Kristalina Georgieva IMF Managing Director

International Monetary Fund (IMF) Managing Director Kristalina Georgieva recently spoke at the World Government Summit in Dubai, where she expressed optimism about the state of the global economy.

Despite a year of recession predictions from economists, billionaire investors, and CEOs, Georgieva stated that the markets have a “good reason to be more upbeat” as the U.S. economy is likely to avoid recession. She credits this positive outlook to a combination of resilient U.S. and European labor markets, China’s economic reopening after a string of COVID-related lockdowns, and fading inflation.

‘Surprisingly good results’

The IMF chief also stated that Chinese consumers are “rushing to spend” the money they saved during the extended lockdowns imposed under Beijing’s strict COVID-zero policy. This, coupled with the central banks’ combined interest rate hikes, has had “surprisingly good results” in taming runaway consumer price increases. Georgieva added that inflation, which was the stock market’s worst enemy in 2022, is finally slowing, but her economic outlook is still “less bad, but not good.” She predicted that monetary tightening will continue until 2024.

IMF economists expect global economic growth, as measured by Gross Domestic Product (GDP), will slow from 3.4% in 2022 to 2.9% in 2023, due to the weight of higher interest rates.

In the U.S., they are forecasting a drop from 2% GDP growth in 2022 to 1.4% this year and just 1% in 2024. Despite this, the IMF has noted that the “balance of risks remains tilted to the downside” for the global economy, but risks have also “moderated” in recent months.

Expected recovery

At the World Economic Forum’s annual conference in Davos, Switzerland, in January, Georgieva stated that she expects economic growth to begin recovering by the second half of 2024.

This shift in tone from the IMF is a stark contrast to what Georgieva and the IMF’s leading economists told reporters last year. Throughout 2022, the international lending agency repeatedly slashed its global economic growth forecasts. Pierre-Olivier Gourinchas, the IMF’s director of research, warned in an April blog post that growth was fading and we “may soon be teetering on the edge of a global recession.”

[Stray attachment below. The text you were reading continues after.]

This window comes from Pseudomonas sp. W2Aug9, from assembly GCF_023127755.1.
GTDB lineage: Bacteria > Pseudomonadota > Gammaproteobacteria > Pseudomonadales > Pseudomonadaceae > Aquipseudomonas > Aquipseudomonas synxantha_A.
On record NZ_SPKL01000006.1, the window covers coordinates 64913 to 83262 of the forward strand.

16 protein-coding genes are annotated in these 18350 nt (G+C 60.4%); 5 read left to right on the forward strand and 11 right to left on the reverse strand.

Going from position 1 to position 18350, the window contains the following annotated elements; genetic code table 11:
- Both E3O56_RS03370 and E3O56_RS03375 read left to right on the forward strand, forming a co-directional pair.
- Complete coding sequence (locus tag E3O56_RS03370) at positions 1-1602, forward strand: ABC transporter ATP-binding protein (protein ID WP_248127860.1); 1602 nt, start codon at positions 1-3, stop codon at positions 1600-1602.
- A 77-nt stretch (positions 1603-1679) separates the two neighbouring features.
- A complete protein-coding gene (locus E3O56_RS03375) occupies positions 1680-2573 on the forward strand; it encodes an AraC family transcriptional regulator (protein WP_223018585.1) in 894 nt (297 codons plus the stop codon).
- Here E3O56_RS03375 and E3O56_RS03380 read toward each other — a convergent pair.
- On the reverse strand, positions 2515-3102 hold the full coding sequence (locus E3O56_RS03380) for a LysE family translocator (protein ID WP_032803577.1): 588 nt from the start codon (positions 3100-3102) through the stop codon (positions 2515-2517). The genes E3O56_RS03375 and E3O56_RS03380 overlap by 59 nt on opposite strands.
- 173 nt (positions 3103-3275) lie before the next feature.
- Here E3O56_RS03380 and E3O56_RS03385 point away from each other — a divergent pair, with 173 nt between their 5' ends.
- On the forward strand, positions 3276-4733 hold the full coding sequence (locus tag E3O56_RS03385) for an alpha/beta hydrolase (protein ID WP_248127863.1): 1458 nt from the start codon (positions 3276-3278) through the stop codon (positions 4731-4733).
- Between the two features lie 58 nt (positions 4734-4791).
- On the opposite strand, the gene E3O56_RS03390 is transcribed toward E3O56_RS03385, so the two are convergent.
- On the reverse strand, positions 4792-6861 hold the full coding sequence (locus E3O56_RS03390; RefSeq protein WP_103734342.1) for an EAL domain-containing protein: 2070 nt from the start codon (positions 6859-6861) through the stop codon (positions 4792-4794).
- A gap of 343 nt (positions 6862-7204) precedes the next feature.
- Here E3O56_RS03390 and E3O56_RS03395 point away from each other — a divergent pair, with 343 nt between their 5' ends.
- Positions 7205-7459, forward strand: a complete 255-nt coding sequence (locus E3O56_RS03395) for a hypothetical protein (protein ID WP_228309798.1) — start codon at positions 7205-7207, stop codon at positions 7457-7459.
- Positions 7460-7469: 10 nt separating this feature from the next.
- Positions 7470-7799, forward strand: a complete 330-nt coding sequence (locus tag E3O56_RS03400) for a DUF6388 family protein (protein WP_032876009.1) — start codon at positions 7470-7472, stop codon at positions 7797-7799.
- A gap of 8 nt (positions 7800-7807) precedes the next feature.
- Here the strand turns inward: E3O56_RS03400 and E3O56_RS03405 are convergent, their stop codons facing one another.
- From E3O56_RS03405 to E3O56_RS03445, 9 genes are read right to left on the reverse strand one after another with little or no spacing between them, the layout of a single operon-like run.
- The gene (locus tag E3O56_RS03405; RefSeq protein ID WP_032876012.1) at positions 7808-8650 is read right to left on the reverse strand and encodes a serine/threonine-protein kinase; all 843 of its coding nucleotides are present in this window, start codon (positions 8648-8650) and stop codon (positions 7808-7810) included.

In October, Georgieva, who served as CEO of the World Bank before starting her current position at the IMF, argued that the pandemic, the Ukraine war, and a series of climate disasters were combining to create a “darkening global outlook.”

She stated, “In less than three years we lived through shock, after shock, after shock. Our world economy is like a ship in choppy waters.”

As late as December, Georgieva made the case that the global economy was facing “a tough year, tougher than the year we leave behind.” She told CBS’s Face the Nation in an interview published on January 1,

“We expect one-third of the world economy to be in recession. Why? Because the three big economies—U.S., EU, China—are all slowing down simultaneously.”

However, despite the pessimistic outlook last year, the global economy has shown signs of resilience in the face of the ongoing pandemic and its related economic challenges.

The U.S. labor market has remained robust, with a consistent decline in unemployment rates over the past year. Additionally, the economic reopening in China has given the country a boost, with consumers rushing to spend the money they saved during the lockdowns.

By Blair McPherson

Blair McPherson is a highly regarded economist and journalist with a deep understanding of the economic landscape.He holds a degree in Economics and International Trade from Edinburgh University, where he developed his expertise in macroeconomic policy, financial markets, and international trade.Known for his clear and insightful analysis, Blair has written extensively on a range of topics, and is a sought after speaker and expert commentator. He is committed to promoting economic literacy and helping people understand the impact of economics on their lives.